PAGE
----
author: Dan Falk
genre: Non-fiction, physics, scientific theories
suggested by: Michalle T.
dates read: Jan 22nd-Jan 26th
review: 4 out of 5 stars
summary: Written in laymen’s terms, Dan recounts the history of the theory of relativity and quantum theory from ancient Greece to modern day. He shares the struggles of the leading scientists along the way and the quest for the Theory of Everything, which seeks to unify and merge the two theories. This theory, as Falk says, “will explain the origin of everything in our universe, and describe its most basis components.” He explains that “The goal of physicists has always been to simplify – to take a myriad of observations and explain them with as few laws and equations as possible.”
personal thoughts: This is a book very different from anything I’ve read. My dad’s the one who reads about physics and complex theories and I normally stick to my novels and the occasional theological book. So to read this was difficult in that sense because my mind doesn’t often go there. I also do a lot of inward thinking and find myself spiraling sometimes, so to take that outside of myself and apply that to the universe was a challenge. It is so fascinating to think about the micro and macro parts of our world and how and why things work. I think the thing that overwhelms me the most about physics is that theories will remain theories because they can never have a final point, only a clearer picture. And then I start thinking about all the groundwork that needed to be laid thousands of years ago and how overwhelming that would be to have to narrow down your study and figure out what is even relevant. Oh man, I could go really far down that rabbit hole. But I did appreciate this book and the different perspective it gave me of the world.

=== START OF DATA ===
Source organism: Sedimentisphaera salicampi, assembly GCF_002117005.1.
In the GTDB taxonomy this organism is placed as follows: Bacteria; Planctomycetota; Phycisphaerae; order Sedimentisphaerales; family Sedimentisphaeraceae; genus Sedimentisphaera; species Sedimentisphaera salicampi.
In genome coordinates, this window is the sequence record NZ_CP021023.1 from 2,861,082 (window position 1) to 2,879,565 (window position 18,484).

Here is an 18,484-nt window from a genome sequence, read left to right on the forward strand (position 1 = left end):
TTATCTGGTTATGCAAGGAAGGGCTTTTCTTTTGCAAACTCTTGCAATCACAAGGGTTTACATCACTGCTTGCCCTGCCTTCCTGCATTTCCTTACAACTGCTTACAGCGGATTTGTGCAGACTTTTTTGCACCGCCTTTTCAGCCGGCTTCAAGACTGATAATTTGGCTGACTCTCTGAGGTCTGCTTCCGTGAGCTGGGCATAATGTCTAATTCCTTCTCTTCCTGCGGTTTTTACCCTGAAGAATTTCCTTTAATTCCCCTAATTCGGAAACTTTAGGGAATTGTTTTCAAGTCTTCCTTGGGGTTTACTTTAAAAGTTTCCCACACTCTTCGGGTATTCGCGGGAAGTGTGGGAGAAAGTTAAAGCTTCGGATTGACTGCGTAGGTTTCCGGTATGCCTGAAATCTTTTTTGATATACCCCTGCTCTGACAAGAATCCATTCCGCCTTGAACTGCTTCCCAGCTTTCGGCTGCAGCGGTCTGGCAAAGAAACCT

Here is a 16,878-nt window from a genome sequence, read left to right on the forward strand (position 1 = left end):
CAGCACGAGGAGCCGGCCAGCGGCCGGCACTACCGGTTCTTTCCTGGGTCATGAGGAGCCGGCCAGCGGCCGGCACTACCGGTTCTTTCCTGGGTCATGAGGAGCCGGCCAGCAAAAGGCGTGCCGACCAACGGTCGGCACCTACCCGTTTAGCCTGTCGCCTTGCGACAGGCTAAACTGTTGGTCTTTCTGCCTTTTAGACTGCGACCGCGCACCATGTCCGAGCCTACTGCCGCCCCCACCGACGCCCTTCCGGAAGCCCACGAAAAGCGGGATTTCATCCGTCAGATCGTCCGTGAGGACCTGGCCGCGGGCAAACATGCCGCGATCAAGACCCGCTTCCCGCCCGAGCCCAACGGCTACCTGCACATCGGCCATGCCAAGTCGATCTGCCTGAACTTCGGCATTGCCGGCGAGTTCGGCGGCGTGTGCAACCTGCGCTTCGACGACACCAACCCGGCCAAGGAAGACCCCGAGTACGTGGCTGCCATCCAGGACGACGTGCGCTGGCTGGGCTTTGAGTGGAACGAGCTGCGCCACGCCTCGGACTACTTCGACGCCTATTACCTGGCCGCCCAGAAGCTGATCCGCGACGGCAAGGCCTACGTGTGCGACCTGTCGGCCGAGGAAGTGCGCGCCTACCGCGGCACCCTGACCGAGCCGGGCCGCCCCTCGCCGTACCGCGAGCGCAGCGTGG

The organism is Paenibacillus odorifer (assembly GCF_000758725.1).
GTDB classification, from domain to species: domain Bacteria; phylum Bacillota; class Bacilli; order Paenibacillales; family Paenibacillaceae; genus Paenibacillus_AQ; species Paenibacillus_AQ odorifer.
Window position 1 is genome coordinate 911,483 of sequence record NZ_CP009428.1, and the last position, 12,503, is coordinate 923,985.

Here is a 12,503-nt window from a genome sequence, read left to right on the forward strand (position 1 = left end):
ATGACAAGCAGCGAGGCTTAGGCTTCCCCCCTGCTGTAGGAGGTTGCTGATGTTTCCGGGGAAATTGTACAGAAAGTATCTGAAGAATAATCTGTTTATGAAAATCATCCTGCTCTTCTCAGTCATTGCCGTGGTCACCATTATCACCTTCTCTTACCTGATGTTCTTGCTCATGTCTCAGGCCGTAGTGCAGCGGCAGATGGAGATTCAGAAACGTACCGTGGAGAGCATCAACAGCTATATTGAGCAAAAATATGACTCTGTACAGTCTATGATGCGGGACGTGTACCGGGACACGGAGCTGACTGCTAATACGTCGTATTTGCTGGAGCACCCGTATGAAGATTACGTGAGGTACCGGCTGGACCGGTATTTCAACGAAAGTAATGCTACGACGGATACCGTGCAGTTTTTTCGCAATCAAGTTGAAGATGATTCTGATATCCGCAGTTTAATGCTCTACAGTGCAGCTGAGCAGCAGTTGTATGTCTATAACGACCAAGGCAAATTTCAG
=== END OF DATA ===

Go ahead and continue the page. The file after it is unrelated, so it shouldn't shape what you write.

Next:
By Leon Lederman:
“It’s very hard to prove a theory right. You go to the laboratory, you can prove a theory is wrong – that’s easy. The theory makes a prediction and your experiment shows it’s wrong. But the other result is ‘maybe it’s right’ . . .You can never prove it’s right. All you can do is check that maybe it’s right. And if you get enough ‘maybes,’ it becomes a part of your belief system.” p. 212